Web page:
235 Years Of Beautiful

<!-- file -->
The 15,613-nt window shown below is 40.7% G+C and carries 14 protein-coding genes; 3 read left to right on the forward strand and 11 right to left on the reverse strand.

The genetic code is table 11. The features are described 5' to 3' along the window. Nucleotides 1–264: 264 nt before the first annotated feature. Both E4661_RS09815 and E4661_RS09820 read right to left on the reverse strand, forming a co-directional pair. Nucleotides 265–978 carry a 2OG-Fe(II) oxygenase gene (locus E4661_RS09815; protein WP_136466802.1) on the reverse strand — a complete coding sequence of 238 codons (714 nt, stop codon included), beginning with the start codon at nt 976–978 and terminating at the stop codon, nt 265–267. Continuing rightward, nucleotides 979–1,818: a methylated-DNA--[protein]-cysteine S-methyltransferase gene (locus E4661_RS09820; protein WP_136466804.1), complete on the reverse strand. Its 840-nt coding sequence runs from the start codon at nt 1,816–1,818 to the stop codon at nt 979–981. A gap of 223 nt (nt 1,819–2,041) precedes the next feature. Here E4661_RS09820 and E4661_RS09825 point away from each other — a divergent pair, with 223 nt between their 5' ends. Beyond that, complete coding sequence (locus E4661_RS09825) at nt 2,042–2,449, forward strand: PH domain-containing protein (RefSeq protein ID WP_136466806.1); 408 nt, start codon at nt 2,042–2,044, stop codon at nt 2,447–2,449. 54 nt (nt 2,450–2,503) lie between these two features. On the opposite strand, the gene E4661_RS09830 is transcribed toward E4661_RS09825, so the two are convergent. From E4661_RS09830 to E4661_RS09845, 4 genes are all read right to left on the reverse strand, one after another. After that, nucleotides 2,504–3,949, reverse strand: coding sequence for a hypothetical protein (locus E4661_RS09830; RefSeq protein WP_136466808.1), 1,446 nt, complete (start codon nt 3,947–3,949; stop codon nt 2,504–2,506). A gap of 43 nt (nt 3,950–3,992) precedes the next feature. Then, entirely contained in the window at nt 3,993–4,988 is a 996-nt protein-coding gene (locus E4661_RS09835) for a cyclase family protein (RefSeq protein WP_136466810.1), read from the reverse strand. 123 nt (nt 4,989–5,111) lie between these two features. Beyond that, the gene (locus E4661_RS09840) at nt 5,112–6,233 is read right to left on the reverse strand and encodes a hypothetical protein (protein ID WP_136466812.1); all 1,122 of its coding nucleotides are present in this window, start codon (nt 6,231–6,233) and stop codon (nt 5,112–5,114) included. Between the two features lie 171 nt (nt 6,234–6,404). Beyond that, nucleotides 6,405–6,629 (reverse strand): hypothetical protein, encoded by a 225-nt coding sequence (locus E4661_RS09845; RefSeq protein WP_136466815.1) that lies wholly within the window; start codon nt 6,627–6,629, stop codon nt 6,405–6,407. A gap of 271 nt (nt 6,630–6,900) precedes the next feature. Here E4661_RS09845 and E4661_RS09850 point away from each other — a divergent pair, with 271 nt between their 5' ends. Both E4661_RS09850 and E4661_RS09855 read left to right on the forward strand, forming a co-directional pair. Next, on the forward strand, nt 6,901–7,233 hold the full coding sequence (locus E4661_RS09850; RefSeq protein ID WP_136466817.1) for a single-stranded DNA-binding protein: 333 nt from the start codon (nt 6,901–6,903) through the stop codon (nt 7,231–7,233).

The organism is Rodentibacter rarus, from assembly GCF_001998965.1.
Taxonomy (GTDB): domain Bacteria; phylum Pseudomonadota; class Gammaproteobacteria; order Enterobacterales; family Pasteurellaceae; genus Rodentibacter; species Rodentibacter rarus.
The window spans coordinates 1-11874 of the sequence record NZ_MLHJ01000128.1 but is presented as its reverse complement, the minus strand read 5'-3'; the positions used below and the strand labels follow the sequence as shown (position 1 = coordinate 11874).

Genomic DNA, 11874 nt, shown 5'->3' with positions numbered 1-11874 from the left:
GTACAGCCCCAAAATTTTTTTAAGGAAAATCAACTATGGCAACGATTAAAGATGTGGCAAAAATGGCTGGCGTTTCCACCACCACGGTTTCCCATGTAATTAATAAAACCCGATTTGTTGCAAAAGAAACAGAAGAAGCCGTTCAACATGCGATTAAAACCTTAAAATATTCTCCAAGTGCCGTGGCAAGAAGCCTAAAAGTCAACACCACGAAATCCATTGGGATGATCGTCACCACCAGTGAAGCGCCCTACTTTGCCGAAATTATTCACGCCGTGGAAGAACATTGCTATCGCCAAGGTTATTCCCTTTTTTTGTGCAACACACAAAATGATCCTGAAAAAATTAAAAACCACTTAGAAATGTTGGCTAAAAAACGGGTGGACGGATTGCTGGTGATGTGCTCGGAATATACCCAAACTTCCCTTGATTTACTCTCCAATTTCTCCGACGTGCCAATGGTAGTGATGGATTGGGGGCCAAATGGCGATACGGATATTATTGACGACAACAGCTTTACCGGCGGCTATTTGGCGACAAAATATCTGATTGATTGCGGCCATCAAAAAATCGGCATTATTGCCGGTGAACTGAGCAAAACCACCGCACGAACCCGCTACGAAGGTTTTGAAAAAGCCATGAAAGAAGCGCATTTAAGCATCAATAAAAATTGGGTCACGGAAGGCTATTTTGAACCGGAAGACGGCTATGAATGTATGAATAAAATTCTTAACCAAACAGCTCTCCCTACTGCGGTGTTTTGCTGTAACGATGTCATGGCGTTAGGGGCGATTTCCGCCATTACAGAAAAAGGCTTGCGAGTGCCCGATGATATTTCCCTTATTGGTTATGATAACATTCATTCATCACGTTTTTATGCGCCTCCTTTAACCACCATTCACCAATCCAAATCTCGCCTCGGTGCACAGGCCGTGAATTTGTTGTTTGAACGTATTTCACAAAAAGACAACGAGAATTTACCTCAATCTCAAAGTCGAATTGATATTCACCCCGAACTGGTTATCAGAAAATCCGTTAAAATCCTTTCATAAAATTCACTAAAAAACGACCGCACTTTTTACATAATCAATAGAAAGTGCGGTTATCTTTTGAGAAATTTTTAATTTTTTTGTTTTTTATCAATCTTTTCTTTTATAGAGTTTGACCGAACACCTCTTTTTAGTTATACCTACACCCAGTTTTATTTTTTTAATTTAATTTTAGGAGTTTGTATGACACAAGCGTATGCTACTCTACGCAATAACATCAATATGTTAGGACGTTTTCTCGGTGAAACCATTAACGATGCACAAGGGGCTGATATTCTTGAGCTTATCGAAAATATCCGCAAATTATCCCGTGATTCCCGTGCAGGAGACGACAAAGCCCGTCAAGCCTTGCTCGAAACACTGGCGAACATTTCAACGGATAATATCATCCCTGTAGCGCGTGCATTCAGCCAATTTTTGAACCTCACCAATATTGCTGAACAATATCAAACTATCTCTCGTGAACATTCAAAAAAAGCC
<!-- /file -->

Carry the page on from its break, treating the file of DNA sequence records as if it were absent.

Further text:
It was during the First Century A.D. that glass was first used in filling windows. The earliest example of work in stained glass, it is believed, belongs to the eleventh century where this glass is still in existence in Le Mans, France. The art of stained glass reached its climax and highest point of beauty in the twelfth and thirteenth centuries. It is the feeling of all of the best critics that the most decadent period of stained glass was that of the opalescent type sometimes known as Tiffany windows which had a short life in America during the last century. During the past fifty years the art and beauty of the twelfth and thirteenth centuries has been revived. Our windows are basically of the thirteenth century influence, except that a decided modern touch has been added that lends freshness and newness to the windows. They have been designed to be in conformity with the architecture of the church. The color scheme of our windows, based upon a simple palette provides rich deep color in the chancel and rose windows, while the aisle windows have been made the light-givers of the church, are Gresaille coloration. Color as has been used provides beautiful sparkling effect but denies of any distracting glare or insistent light We shall attempt here to give you a complete study of the iconography of our windows. The literal conception of the theme embodied has been carefully conceived and consistently carried in chronological fashion throughout all of the windows. As we enter the church, facing the chancel, the window at the left side and rear of the church is the Nativity window. Here the medallions portray the “Nativity.” The store commences with the annunciation in the first panel, followed by the birth, the flight into Egypt and Christ in the carpenter shop, as a child, with his father. The second window portrays the “Youth of Christ,” beginning in the top and left with the Presentation in the Temple of the Priest Simeon. The lower left shows Christ before the doctors in the Temple, followed by His baptism and the calling of the first Disciples, in the lower right-hand medallion. The smaller standing figures in these two windows just mentioned, represent the Prophets who prophesied concerning the coming of Christ, and also the Patriarchs of the Old Testament. In the tracery of the first window will be found the Ten Commandments and in the second, the Anchor, symbolizing Hope. The last two windows to the front on this left side represent the “Ministry of Jesus.” Beginning in the third window with the Sermon on the Mount (upper left); The Woman at the Well meeting Jesus, and in the upper right, Jesus and the Rich Young Ruler; and finally the Transfiguration of the Christ where He appears with Moses and Elijah. In the last window nearest the chancel will be found the medallions representing Christ Healing the Blind Man, and a portrayal of the Parable of the Good Samaritan. In the upper right, Christ Blessing Little Children; and finally, the Triumphant Entry into Jerusalem. The small standing figures in these last two windows represent the Twelve Apostles of Jesus. In the tracery of the third window will be seen the Lily symbolizing Purity, and in the fourth window we find the Star The focal point of the entire scheme is appropriately placed in the very beautiful chancel window, with the portrayal of the Passion, Crucifixion and Resurrection of Our Lord. Beginning in the bottom in the left panel, as you face the window, will be seen the Last Supper; Jesus praying in the Garden, being offered the Cup by the Angel; Christ before Pilate, and, finally, the Christ on the Cross. On the extreme right panels, at the top, we see the Angel seated on the tomb saying to the women, “He is not here, He is risen.” Immediately below is Jesus Baring His Side to Thomas; The Last Commission of Jesus saying, “Go Ye into all the World,” and finally, the Ascension of Christ In the central panels of the window, to the left of the Christ, the standing figure represents John the forerunner of Christ, with a staff in his hand; and to the right, Paul, the Leader of the Early Church. The central and crowning feature of all our windows is to be found in the figure of the Glorified Christ, high and lifted up with the Angels about to place the Crown of Victory. Above the figure of John in this window appears the Angel of Justice bearing the Scales, and to the right, the Angel bearing the Sword of Righteousness. This window greatly adds in creating the reverential atmosphere in the chancel that we so much desire. The windows to the right, beginning at the front of the church, take up the “Story of the Christian Church.” The first window is the “Early Church” window, representing Pentecost, at the top and left panel, in which is pictured the descent of the Holy Spirit to the Disciples. The Stoning of Stephen, and on the right panel will be found the portrayal of Peter and Cornelius, with the final medallion showing Paul preaching. The small standing figures in this first window portray to us some of the leading characters of the Early Church, as recorded in the Acts of the Apostles. In the tracery will be seen the Lamp, symbolizing the Light of the Gospel. The second window is devoted to the development of the “Early and Medieval Church,” in which the medallions begin with the telling of the story of the First Cathedral Builders, in the upper left panel. Jerome translating the Bible, and next St. Augustine baptizing the first English King. The final medallion shows Boniface bringing the Gospel to the first early Germanic Tribes. The four standing figures in the upper part of this window represent certain great leaders in the Medieval Church. It seemed fitting that we should, in this window, portray Bach and Handel who have contributed so much to the church through the medium of music. In the tracery of this window will be found the Holy Bible. The third window on this aisle is devoted to two scenes in the Reformation showing Wycliffe sending out his poor preachers, and Martin Luther before the Diet of Worms. It is significant to note that in the right panel of this window we carry two very interesting portrayals. The first is the Landing of the Pilgrims at Plymouth and William Penn making a treaty with the Indians and thus founding the Christian State. The small figures in this window prove most interesting for they represent first some of the great characters of this period including John Huss and Zwingli, Erasmus and Savanarola. Here, too, in the two smaller figures at the bottom are represented Frances E. Willard, Christian and Temperance Crusader, and Florence Nightingale, Founder of the Red Cross. In the tracery of this window will be seen the Cross. The last window is the “Methodist Window” illustrated by dominant incidents in Methodist history including John Wesley preaching to the Indians and the early settlers in America; Charles Wesley leading the early Methodists in song; and Whitefield, in the top right panel, preaching to the miners and early settlers; concluding in the final medallion with Francis Asbury bringing the Gospel to the settlers in America. Here will be found, in the smaller standing figures, one of the most interesting facts in the whole story with the pictures of men and women who represent great Methodist causes and philanthropies. Ira Sankey, a Methodist and leader of song in the evangelistic work; Bishop Vincent, leader and pioneer for many years in our Sunday School Movement; Suzanne Wesley, mother of the Wesleys, representing Christian womanhood; Lucy Webb Hays representing our Deaconess and Home Mission work; and at the left and bottom, Booth who was a Methodist and the Founder of the Salvation Army. Finally, Bishop Thoburn, great Missionary Leader of our Methodism. In the tracery of this window is shown the symbol of the Crown. The development of Methodism in the City of York is illustrated in the window in the main entrance on the west side of the church, through the picturing of the house in which Methodism was organized in 1782 and the first log cabin church erected in 1791 by Jacob Sitler, one of the trustees appointed to purchase the lot, and presented to the Methodists by him. The next picture shows the church built at Newberry and Philadelphia Streets in 1836. The white marble slab from this old church will be found built into our present new Sanctuary in the east vestibule near the gallery. At the lower left of this window is pictured the late Beaver Street Church which was built in 1873 and vacated in 1926 when the congregation moved to its present location. In each of the two gallery windows appears an Angel holding a Scroll on which appears two of the Beatitudes. These windows are in perfect harmony with the aisle windows in the church. The rose window at the rear has been designed to give a beautiful flow of pure rich color in jewel-like effect. The colors have been so interwoven as to provide a color value that is exquisite in its purity of tone. It will be interesting for all who study these windows to note that taking into consideration the medallions, single standing figures and the emblems, a total of ninety-three religious ideas are represented. All of our windows were designed and executed at the P.J. Reeves Studio of Philadelphia, Pa., honored with many of the finest stained glass commissions in the country